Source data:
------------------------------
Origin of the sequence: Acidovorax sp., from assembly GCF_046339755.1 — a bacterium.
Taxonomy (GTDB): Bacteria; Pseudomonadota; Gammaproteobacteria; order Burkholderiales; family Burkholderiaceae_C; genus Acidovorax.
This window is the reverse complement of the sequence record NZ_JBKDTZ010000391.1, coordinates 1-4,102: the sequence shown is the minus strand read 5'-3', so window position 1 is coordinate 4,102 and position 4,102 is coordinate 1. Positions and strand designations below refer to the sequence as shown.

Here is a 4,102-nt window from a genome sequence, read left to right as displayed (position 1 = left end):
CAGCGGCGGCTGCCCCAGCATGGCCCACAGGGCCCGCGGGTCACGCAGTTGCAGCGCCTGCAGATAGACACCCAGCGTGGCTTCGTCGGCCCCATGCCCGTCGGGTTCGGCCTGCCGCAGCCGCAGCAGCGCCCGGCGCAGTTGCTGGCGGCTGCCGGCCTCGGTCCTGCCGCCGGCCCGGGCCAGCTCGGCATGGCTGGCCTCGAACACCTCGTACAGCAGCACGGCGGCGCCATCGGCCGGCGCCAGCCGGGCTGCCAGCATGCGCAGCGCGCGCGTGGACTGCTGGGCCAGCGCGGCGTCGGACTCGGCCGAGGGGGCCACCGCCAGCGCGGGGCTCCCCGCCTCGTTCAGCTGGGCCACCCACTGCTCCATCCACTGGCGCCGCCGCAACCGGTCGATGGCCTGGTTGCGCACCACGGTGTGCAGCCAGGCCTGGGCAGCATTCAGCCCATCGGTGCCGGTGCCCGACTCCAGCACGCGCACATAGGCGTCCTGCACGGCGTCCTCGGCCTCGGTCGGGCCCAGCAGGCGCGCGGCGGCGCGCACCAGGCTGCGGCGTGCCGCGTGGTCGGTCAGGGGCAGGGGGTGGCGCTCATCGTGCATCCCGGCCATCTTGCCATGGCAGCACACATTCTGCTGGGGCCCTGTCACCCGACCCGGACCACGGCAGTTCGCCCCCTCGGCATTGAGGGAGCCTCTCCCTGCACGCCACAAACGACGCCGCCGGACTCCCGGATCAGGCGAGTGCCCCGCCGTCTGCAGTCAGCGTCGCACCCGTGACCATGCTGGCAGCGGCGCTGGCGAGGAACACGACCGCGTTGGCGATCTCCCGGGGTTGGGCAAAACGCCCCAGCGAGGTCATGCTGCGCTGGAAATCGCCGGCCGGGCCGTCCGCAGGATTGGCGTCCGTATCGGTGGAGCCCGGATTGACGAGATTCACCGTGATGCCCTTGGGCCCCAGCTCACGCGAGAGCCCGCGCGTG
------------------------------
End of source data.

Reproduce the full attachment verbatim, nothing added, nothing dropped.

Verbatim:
Origin of the sequence: Acidovorax sp., from assembly GCF_046339755.1 — a bacterium.
Taxonomy (GTDB): Bacteria; Pseudomonadota; Gammaproteobacteria; order Burkholderiales; family Burkholderiaceae_C; genus Acidovorax.
This window is the reverse complement of the sequence record NZ_JBKDTZ010000391.1, coordinates 1-4,102: the sequence shown is the minus strand read 5'-3', so window position 1 is coordinate 4,102 and position 4,102 is coordinate 1. Positions and strand designations below refer to the sequence as shown.

Here is a 4,102-nt window from a genome sequence, read left to right as displayed (position 1 = left end):
CAGCGGCGGCTGCCCCAGCATGGCCCACAGGGCCCGCGGGTCACGCAGTTGCAGCGCCTGCAGATAGACACCCAGCGTGGCTTCGTCGGCCCCATGCCCGTCGGGTTCGGCCTGCCGCAGCCGCAGCAGCGCCCGGCGCAGTTGCTGGCGGCTGCCGGCCTCGGTCCTGCCGCCGGCCCGGGCCAGCTCGGCATGGCTGGCCTCGAACACCTCGTACAGCAGCACGGCGGCGCCATCGGCCGGCGCCAGCCGGGCTGCCAGCATGCGCAGCGCGCGCGTGGACTGCTGGGCCAGCGCGGCGTCGGACTCGGCCGAGGGGGCCACCGCCAGCGCGGGGCTCCCCGCCTCGTTCAGCTGGGCCACCCACTGCTCCATCCACTGGCGCCGCCGCAACCGGTCGATGGCCTGGTTGCGCACCACGGTGTGCAGCCAGGCCTGGGCAGCATTCAGCCCATCGGTGCCGGTGCCCGACTCCAGCACGCGCACATAGGCGTCCTGCACGGCGTCCTCGGCCTCGGTCGGGCCCAGCAGGCGCGCGGCGGCGCGCACCAGGCTGCGGCGTGCCGCGTGGTCGGTCAGGGGCAGGGGGTGGCGCTCATCGTGCATCCCGGCCATCTTGCCATGGCAGCACACATTCTGCTGGGGCCCTGTCACCCGACCCGGACCACGGCAGTTCGCCCCCTCGGCATTGAGGGAGCCTCTCCCTGCACGCCACAAACGACGCCGCCGGACTCCCGGATCAGGCGAGTGCCCCGCCGTCTGCAGTCAGCGTCGCACCCGTGACCATGCTGGCAGCGGCGCTGGCGAGGAACACGACCGCGTTGGCGATCTCCCGGGGTTGGGCAAAACGCCCCAGCGAGGTCATGCTGCGCTGGAAATCGCCGGCCGGGCCGTCCGCAGGATTGGCGTCCGTATCGGTGGAGCCCGGATTGACGAGATTCACCGTGATGCCCTTGGGCCCCAGCTCACGCGAGAGCCCGCGCGTG